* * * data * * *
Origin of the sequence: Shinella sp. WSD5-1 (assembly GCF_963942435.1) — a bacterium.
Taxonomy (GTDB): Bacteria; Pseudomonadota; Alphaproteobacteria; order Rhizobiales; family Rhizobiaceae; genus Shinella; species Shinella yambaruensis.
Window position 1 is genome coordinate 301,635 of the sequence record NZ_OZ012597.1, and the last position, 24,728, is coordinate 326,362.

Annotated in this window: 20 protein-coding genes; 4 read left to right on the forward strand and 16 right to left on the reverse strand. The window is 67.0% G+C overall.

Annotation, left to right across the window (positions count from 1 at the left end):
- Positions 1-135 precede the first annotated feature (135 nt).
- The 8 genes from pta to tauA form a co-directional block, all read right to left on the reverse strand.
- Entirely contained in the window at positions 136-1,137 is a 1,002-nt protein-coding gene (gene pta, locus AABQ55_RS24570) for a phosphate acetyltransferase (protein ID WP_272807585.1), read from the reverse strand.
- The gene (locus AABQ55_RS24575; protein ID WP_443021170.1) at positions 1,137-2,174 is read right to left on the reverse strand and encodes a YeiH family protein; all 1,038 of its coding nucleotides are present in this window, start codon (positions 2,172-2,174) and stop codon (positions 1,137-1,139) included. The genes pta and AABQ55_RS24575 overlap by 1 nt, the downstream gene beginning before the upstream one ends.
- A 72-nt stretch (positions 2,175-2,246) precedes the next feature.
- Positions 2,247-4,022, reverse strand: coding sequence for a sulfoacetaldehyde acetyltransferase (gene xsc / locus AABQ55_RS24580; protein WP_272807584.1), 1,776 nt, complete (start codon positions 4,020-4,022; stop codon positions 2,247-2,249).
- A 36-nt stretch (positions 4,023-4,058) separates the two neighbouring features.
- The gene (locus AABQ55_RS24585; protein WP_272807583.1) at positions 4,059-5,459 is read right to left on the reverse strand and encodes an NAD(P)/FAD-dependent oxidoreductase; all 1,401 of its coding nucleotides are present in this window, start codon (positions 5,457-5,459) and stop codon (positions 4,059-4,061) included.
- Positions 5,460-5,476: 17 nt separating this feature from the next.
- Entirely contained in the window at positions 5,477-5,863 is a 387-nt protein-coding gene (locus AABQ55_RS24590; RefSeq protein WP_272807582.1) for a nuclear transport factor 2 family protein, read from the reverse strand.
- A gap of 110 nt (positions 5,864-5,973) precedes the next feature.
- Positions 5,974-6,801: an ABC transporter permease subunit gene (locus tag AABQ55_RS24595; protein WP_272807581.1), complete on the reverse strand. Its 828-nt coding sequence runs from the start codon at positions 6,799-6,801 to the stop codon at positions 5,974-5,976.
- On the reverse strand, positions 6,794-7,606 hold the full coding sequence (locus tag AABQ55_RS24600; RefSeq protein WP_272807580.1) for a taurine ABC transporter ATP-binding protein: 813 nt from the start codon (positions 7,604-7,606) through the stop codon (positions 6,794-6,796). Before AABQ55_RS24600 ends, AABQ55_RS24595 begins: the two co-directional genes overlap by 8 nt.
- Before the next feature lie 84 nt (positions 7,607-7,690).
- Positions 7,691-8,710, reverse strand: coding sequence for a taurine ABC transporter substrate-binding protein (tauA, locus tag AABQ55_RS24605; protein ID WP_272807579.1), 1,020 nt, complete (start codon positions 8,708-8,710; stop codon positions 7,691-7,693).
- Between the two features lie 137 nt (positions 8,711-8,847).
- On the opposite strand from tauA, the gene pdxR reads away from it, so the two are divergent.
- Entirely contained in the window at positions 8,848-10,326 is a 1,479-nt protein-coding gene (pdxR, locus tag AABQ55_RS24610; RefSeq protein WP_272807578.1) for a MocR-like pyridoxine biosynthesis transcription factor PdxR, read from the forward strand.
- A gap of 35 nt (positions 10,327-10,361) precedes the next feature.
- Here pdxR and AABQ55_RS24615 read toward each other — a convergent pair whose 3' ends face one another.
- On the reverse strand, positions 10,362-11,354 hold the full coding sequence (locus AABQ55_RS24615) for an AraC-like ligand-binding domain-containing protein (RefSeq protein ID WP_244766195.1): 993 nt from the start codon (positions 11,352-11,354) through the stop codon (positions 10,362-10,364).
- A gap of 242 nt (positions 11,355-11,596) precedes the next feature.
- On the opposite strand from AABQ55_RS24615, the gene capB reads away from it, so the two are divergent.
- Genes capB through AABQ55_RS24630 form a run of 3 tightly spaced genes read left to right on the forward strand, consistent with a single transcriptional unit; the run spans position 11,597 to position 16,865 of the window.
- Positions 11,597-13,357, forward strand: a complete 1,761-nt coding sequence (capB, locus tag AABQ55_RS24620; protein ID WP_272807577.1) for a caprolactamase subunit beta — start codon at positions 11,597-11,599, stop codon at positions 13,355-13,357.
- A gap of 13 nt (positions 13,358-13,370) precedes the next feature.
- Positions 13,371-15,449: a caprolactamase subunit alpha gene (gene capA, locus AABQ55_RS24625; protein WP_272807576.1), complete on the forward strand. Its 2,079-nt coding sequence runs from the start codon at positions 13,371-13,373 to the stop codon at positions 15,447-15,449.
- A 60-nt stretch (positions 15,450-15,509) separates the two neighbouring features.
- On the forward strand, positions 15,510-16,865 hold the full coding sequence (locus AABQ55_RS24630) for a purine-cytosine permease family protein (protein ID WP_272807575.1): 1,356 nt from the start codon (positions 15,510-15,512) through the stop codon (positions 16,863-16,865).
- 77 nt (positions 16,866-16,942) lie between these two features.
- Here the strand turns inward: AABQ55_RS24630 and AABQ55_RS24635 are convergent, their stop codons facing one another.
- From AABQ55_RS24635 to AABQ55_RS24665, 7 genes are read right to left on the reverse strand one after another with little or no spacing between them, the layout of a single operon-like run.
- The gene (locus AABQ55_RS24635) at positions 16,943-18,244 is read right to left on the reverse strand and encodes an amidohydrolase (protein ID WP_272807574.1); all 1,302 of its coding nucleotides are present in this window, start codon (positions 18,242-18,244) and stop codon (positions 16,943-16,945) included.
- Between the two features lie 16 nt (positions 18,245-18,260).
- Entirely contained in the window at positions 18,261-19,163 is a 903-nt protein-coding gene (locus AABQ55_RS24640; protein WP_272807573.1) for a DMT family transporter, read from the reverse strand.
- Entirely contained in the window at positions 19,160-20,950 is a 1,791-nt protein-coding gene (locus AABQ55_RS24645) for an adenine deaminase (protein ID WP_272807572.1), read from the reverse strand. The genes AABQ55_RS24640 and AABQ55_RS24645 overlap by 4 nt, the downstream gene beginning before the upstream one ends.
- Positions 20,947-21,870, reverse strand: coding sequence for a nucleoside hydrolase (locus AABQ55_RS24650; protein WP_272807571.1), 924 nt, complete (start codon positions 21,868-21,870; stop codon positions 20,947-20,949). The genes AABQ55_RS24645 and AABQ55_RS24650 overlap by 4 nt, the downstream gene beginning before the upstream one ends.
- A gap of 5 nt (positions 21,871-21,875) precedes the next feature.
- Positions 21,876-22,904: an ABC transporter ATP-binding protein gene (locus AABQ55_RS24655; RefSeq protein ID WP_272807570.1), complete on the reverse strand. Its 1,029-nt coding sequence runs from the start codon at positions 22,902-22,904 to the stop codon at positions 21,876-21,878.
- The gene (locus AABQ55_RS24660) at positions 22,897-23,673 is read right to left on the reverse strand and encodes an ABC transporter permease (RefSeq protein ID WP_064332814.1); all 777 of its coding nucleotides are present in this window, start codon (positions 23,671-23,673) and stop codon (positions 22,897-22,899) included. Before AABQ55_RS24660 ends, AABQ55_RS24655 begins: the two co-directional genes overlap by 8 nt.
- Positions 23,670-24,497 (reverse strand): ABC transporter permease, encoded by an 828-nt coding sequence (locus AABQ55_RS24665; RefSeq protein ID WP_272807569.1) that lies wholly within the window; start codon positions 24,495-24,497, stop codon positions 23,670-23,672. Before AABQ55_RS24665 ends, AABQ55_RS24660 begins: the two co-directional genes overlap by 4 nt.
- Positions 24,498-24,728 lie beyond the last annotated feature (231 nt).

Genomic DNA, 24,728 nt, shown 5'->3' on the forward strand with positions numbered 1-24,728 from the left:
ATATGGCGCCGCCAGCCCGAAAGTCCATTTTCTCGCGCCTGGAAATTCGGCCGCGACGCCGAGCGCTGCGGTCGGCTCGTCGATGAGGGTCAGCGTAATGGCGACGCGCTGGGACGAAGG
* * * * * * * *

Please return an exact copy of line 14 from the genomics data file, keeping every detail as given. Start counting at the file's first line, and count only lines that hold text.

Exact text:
- Positions 5,460-5,476: 17 nt separating this feature from the next.